What is simultaneous localization and mapping? Simultaneous localization and mapping, or SLAM, is an important technique in the world of robotics. The method allows a robot to use information from its sensors to create a map of its surroundings while simultaneously keeping track of where it is in that environment.
SLAM software has seen widespread use for many applications requiring robots to operate autonomously or semi-autonomously in previously unknown environments without constant human input – including household cleaning robots, operating within pre-mapped locations.
There are multiple different approaches when working on solutions for simultaneous localization and mapping. These can be categorized into nonparametric methods like particle filters (PF) based algorithms which work by keeping track of the probability distribution over all possible configurations; and parametric methods that rely on a model of the robot and its environment to determine positions. In this article, we will take a deeper look at the latter – specifically, a method known as ‘Graph SLAM’.
How Graph SLAM Works
In graph SLAM, the map is represented as a graph where the nodes are 3D points or features from an object-based coordinate system. Each point in this graph has associated with it a probability of being visible from some other node in the graph. The nodes which have a high degree can be considered corner points while those with lower degrees represent more middling points on objects in the scene.
The process starts out by taking a set of starting feature points then creating connections between them according to certain criteria. For example, the robot may choose to create a connection between two points if they are horizontally or vertically adjacent. Then, it will compute the probability of being visible from each feature point in turn, ultimately creating what is known as the observation model.
The next step is to use this data to estimate positions for all of the feature points. To do this, the robot starts at one node and uses its sensor readings to determine which nodes it can see directly along with their probabilities of visibility – essentially using Bayesian inference with its preexisting map (i.e., the graph). It then does this again for every other node on the graph by moving there and repeating the process until it reaches some pre-determined goal state.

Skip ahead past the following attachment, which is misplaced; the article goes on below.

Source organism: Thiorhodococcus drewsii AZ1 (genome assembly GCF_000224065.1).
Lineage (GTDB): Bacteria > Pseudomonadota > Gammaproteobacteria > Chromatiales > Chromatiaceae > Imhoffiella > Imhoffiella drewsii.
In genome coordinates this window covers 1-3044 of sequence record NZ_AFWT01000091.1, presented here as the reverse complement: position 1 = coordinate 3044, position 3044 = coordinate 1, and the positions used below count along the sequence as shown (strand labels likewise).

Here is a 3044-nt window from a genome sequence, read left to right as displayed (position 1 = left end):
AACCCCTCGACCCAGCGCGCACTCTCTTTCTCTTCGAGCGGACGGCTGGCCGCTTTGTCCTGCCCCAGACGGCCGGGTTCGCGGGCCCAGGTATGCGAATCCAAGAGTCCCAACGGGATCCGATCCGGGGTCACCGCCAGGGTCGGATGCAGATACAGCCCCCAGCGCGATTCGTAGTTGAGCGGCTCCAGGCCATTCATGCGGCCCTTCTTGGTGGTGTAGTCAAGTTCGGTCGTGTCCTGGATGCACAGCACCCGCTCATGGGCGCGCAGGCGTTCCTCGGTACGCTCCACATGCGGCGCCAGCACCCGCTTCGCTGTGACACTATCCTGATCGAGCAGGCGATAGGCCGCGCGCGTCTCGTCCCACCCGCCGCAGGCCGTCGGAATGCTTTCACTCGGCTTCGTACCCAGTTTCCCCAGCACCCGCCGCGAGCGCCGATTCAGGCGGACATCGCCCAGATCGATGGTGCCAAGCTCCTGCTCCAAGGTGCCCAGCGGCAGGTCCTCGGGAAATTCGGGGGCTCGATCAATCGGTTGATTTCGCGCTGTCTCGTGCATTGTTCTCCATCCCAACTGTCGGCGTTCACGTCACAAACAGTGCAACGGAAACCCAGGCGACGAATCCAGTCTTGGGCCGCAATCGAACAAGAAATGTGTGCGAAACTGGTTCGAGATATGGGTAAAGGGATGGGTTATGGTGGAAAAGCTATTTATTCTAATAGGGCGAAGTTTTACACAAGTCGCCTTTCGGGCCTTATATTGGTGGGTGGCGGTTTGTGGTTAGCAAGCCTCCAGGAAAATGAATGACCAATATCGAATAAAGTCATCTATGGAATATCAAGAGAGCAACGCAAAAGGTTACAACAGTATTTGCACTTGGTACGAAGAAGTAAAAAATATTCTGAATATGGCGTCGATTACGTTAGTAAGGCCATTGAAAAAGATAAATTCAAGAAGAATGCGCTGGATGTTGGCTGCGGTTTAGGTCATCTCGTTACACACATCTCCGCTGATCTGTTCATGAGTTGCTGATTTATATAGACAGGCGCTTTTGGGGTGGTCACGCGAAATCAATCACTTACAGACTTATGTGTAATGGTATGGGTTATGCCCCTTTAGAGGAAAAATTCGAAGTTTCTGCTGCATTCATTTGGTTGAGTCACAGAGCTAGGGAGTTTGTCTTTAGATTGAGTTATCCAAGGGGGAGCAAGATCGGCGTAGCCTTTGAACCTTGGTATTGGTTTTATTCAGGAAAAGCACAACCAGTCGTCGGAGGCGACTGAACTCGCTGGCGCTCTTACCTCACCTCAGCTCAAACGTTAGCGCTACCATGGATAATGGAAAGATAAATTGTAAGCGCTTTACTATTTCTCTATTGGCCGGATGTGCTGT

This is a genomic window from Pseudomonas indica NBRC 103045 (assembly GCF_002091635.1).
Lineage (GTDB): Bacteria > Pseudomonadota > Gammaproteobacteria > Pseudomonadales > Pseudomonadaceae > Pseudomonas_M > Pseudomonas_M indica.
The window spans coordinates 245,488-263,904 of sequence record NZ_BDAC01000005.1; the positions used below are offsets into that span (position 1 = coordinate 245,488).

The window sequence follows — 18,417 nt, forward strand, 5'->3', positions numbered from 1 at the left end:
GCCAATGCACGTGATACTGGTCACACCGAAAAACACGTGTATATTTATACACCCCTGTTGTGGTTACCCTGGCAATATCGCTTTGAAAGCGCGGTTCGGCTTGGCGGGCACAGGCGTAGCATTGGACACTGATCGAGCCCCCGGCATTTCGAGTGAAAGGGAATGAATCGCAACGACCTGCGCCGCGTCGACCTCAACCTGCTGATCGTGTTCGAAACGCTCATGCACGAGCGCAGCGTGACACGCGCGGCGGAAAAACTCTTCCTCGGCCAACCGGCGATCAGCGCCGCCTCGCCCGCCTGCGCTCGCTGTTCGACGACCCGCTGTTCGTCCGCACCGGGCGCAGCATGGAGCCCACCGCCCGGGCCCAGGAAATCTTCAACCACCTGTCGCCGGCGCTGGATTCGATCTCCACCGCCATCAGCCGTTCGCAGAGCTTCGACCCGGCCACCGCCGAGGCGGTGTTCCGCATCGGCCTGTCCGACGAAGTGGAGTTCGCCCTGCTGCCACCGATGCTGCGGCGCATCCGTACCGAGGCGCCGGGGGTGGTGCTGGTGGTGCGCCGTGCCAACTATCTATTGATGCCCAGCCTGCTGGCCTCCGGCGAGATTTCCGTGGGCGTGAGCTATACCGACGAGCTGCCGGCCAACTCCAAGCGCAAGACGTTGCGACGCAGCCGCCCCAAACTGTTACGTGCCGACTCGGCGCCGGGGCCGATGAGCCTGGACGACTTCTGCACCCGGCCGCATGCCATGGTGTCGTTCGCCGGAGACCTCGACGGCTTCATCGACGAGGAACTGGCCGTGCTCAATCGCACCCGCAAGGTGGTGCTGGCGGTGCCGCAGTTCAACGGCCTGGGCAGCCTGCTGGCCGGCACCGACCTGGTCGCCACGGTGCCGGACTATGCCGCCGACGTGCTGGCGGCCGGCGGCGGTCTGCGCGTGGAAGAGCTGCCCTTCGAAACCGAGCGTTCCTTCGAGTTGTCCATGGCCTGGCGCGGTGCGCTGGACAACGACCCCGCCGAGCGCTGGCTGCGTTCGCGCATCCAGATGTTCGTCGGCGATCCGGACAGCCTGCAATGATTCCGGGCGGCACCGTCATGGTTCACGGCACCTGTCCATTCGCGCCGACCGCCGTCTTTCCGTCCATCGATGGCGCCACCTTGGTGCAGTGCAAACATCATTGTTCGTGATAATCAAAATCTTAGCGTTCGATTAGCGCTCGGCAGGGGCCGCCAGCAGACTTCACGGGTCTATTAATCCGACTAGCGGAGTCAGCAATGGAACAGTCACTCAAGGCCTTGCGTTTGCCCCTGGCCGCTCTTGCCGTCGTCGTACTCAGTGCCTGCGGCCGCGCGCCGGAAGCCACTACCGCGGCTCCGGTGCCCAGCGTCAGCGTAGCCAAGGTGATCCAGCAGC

This process has multiple advantages over other localization and mapping techniques. One of the most notable is its accuracy, which increases as more sensor data is fed back into the system – allowing it to update its map and adjust for inaccuracies and other factors that can throw off localization such as changing lighting conditions. This also means that should the robot find itself in a previously unencountered environment, it will still be able to keep track of where it is by using what it knows about surrounding points from previous maps it has created.
This type of SLAM system is not only used on household robots but also has been applied to aerial drones with limited computational resources to determine their position without having to rely on external sensors or communication signals. In the latter case, the drones use this method to create a map of their surroundings that is limited to landmarks visible from their onboard camera – which they then feed back into their system as they move.
The algorithm can also be scaled down for indoor localization with relative ease by choosing an appropriate set of features or modifying how it chooses connections between feature points based on the size and shape of objects inside the space it is mapping.